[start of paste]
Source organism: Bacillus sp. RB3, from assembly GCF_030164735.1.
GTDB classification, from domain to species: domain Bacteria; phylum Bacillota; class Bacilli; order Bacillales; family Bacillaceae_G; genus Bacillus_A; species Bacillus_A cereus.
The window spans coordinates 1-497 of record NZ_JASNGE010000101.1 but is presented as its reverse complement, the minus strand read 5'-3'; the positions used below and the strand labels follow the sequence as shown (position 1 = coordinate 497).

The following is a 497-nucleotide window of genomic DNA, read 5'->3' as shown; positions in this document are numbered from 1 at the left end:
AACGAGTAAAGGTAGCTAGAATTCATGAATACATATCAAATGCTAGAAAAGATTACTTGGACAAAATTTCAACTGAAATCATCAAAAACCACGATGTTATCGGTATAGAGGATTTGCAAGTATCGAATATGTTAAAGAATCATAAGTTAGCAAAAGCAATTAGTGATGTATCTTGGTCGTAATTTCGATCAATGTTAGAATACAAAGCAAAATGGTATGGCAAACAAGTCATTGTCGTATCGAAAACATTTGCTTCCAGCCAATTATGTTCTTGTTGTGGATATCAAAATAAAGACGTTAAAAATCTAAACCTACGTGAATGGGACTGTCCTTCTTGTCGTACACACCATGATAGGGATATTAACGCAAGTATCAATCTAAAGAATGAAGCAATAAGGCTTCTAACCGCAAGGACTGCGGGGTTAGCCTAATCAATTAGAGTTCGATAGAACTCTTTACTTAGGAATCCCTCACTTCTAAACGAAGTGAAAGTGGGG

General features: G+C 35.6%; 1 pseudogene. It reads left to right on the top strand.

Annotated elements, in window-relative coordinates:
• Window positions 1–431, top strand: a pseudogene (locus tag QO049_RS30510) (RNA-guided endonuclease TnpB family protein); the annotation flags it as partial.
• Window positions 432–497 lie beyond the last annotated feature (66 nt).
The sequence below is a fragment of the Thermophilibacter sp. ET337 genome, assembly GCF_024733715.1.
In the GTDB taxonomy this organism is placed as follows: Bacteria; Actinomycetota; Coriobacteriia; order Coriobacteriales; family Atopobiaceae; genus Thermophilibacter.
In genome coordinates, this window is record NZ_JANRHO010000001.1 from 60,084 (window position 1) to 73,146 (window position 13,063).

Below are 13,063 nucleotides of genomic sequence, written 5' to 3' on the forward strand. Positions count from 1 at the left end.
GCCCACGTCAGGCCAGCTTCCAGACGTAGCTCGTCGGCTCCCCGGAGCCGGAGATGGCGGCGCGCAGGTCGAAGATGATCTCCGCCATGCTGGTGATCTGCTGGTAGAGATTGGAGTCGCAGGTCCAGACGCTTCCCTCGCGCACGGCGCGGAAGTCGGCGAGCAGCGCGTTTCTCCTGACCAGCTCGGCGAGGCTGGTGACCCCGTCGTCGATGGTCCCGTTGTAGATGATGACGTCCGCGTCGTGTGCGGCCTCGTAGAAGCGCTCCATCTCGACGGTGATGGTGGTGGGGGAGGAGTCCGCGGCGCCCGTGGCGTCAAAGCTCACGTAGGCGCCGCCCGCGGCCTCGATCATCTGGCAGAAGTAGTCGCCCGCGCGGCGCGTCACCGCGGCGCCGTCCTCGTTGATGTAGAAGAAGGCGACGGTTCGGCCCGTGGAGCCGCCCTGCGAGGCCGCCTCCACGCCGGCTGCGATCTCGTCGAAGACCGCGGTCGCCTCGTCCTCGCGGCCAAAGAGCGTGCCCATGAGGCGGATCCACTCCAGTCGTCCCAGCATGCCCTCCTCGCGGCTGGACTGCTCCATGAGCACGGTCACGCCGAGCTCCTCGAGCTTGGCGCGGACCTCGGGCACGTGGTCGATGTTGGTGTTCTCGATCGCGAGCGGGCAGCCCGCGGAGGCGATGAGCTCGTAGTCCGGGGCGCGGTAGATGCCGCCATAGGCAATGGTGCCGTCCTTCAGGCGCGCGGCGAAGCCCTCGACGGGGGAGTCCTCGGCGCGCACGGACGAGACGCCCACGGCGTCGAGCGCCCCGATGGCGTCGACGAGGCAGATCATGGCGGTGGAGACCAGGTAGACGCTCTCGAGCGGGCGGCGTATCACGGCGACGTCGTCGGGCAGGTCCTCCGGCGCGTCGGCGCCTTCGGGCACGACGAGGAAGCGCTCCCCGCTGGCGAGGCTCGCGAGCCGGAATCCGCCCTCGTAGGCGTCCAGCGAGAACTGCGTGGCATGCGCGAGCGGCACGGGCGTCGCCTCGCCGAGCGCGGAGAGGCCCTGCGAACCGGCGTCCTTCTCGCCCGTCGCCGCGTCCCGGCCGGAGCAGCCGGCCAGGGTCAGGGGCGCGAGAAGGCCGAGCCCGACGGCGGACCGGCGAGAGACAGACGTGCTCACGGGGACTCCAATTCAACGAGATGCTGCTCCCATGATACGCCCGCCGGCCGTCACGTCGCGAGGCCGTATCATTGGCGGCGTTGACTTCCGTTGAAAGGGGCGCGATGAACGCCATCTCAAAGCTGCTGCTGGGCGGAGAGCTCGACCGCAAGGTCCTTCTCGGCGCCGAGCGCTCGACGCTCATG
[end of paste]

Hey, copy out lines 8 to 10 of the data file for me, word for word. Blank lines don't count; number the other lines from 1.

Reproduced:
• Window positions 1–431, top strand: a pseudogene (locus tag QO049_RS30510) (RNA-guided endonuclease TnpB family protein); the annotation flags it as partial.
• Window positions 432–497 lie beyond the last annotated feature (66 nt).
The sequence below is a fragment of the Thermophilibacter sp. ET337 genome, assembly GCF_024733715.1.